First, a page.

If a symbol with the desired name is found, the reader uses that symbol. If the obarray does not contain a symbol with that name, the reader makes a new symbol and adds it to the obarray. Finding or adding a symbol with a certain name is called interning it, and the symbol is then called an interned symbol.

Interning ensures that each obarray has just one symbol with any particular name. Other like-named symbols may exist, but not in the same obarray. Thus, the reader gets the same symbols for the same names, as long as you keep reading with the same obarray.

No obarray contains all symbols; in fact, some symbols are not in any obarray. They are called uninterned symbols. An uninterned symbol has the same four cells as other symbols; however, the only way to gain access to it is by finding it in some other object or as the value of a variable.

In XEmacs Lisp, an obarray is actually a vector. Each element of the vector is a bucket; its value is either an interned symbol whose name hashes to that bucket, or 0 if the bucket is empty. Each interned symbol has an internal link (invisible to the user) to the next symbol in the bucket. Because these links are invisible, there is no way to find all the symbols in an obarray except using mapatoms (below). The order of symbols in a bucket is not significant.

In an empty obarray, every element is 0, and you can create an obarray with (make-vector length 0). This is the only valid way to create an obarray. Prime numbers as lengths tend to result in good hashing; lengths one less than a power of two are also good.

Do not try to put symbols in an obarray yourself. This does not work--only intern can enter a symbol in an obarray properly. Do not try to intern one symbol in two obarrays. This would garble both obarrays, because a symbol has just one slot to hold the following symbol in the obarray bucket. The results would be unpredictable.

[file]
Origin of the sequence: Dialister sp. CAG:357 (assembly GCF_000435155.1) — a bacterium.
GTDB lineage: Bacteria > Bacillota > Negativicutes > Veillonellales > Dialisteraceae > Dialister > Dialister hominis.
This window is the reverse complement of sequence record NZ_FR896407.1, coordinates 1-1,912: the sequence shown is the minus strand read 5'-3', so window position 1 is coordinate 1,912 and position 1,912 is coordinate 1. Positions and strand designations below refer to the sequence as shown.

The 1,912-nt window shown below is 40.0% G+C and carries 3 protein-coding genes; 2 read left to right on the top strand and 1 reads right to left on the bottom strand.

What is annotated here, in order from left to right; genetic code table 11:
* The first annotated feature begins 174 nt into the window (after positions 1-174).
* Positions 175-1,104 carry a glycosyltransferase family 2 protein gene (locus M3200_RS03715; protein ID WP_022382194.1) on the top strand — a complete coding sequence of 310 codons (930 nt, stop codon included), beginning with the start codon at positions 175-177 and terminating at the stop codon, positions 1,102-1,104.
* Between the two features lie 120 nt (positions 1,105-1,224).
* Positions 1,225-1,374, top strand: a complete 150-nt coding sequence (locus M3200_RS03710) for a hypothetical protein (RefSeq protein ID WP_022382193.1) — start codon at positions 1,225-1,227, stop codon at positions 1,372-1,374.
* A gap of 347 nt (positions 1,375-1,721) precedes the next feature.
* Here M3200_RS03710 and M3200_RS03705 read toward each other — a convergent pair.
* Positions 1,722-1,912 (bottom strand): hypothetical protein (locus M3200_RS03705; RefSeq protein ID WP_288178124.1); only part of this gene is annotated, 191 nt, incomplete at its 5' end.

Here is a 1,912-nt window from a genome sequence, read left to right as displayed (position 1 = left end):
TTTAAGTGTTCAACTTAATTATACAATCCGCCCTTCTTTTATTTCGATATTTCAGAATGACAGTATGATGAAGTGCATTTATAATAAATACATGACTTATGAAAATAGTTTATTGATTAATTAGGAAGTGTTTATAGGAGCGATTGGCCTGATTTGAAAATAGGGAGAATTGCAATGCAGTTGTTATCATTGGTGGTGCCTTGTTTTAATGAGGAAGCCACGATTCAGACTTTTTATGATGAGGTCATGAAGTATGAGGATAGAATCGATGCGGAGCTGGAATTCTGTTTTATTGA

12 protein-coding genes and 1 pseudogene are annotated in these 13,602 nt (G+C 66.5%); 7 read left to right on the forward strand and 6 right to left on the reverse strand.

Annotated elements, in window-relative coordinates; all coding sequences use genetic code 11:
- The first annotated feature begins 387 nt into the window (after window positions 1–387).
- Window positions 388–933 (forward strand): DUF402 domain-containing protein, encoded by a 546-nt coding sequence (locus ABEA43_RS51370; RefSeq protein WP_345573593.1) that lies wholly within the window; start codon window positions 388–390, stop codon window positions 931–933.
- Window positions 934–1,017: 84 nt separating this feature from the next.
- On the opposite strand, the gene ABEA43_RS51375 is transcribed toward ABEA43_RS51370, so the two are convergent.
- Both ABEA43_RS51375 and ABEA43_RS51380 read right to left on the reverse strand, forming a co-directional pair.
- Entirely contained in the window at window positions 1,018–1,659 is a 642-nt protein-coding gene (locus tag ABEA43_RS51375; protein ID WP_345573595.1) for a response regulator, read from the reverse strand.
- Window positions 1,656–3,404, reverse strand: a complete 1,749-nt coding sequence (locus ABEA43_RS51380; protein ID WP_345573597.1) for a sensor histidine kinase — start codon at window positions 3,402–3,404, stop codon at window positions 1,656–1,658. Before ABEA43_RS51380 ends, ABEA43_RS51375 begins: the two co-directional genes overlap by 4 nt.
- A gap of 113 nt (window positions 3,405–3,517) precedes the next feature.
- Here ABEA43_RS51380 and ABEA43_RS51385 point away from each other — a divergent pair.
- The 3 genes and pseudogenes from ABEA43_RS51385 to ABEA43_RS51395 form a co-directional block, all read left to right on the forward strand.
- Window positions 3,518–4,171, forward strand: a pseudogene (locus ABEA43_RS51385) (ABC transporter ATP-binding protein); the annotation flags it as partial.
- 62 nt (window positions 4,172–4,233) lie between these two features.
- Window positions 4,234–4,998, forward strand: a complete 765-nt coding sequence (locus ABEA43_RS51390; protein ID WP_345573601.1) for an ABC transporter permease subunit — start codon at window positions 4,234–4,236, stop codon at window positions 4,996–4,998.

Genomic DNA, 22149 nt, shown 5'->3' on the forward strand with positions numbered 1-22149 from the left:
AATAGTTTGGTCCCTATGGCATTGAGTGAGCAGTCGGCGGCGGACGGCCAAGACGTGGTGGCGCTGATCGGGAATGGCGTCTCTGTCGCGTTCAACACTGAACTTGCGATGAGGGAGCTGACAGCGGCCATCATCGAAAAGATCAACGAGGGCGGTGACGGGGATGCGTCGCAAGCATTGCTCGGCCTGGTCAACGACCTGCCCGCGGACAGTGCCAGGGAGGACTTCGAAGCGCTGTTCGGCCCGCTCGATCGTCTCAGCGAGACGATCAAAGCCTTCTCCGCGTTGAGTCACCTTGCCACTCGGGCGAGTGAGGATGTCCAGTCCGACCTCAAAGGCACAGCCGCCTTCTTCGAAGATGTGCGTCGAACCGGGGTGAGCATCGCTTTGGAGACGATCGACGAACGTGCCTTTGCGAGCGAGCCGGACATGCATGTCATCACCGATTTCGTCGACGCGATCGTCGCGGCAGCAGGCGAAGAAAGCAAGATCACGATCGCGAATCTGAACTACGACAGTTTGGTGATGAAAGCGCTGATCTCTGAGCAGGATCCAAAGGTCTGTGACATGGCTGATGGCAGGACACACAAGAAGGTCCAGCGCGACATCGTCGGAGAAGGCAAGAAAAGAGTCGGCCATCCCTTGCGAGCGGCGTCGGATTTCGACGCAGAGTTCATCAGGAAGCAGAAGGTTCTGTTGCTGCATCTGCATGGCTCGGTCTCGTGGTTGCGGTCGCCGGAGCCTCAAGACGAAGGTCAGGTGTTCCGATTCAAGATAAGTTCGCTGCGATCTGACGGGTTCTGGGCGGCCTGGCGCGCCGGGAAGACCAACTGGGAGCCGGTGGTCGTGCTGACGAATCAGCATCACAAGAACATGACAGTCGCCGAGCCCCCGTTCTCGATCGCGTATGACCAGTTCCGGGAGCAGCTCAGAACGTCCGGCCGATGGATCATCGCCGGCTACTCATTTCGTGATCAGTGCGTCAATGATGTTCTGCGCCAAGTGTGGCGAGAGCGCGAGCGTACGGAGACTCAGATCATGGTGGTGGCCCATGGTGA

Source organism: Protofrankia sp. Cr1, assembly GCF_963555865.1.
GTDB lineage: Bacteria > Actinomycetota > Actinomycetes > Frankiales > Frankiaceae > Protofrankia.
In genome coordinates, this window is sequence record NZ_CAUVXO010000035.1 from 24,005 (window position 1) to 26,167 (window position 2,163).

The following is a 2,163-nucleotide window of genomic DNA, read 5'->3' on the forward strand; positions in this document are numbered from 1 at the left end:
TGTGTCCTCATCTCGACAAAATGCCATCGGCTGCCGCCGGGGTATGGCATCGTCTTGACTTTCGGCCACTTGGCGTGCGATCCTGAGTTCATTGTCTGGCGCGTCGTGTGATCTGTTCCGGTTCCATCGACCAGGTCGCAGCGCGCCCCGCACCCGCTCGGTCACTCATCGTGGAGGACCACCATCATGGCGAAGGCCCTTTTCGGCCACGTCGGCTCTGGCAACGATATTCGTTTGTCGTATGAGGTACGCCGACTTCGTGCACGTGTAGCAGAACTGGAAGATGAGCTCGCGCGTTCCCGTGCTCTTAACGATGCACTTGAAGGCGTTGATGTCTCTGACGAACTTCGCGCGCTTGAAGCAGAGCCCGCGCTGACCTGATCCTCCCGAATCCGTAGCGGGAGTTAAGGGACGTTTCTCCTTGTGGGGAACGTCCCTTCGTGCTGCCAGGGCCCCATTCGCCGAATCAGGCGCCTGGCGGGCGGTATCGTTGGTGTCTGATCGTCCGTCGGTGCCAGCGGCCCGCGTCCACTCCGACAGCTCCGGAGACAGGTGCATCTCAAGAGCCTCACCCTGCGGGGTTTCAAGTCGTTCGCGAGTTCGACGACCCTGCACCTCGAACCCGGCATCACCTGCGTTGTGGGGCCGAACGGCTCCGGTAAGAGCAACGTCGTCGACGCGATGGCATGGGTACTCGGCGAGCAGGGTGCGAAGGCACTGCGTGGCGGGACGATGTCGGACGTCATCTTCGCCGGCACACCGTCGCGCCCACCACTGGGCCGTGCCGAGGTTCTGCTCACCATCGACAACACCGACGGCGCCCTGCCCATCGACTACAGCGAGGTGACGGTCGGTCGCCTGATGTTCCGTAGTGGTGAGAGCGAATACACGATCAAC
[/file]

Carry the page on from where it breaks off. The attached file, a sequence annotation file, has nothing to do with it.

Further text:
It is possible for two different symbols to have the same name in different obarrays; these symbols are not eq or equal. However, this normally happens only as part of the abbrev mechanism (see section 46. Abbrevs And Abbrev Expansion).

Common Lisp note: In Common Lisp, a single symbol may be interned in several obarrays.

Most of the functions below take a name and sometimes an obarray as arguments. A wrong-type-argument error is signaled if the name is not a string, or if the obarray is not a vector.

Function: symbol-name symbol
This function returns the string that is symbol's name. For example:

 
(symbol-name 'foo)
     => "foo"

Changing the string by substituting characters, etc, does change the name of the symbol, but fails to update the obarray, so don't do it!

Function: make-symbol name
This function returns a newly-allocated, uninterned symbol whose name is name (which must be a string). Its value and function definition are void, and its property list is nil. In the example below, the value of sym is not eq to foo because it is a distinct uninterned symbol whose name is also `foo'.

 
(setq sym (make-symbol "foo"))
     => foo
(eq sym 'foo)
     => nil

Function: intern name &optional obarray
This function returns the interned symbol whose name is name. If there is no such symbol in the obarray obarray, intern creates a new one, adds it to the obarray, and returns it. If obarray is omitted, the value of the global variable obarray is used.

 
(setq sym (intern "foo"))
     => foo
(eq sym 'foo)
     => t

(setq sym1 (intern "foo" other-obarray))
     => foo
(eq sym 'foo)
     => nil

Function: intern-soft name &optional obarray
This function returns the symbol in obarray whose name is name, or nil if obarray has no symbol with that name. Therefore, you can use intern-soft to test whether a symbol with a given name is already interned. If obarray is omitted, the value of the global variable obarray is used.

 
(intern-soft "frazzle")        ; No such symbol exists.
     => nil
(make-symbol "frazzle")        ; Create an uninterned one.
     => frazzle
(intern-soft "frazzle")        ; That one cannot be found.
     => nil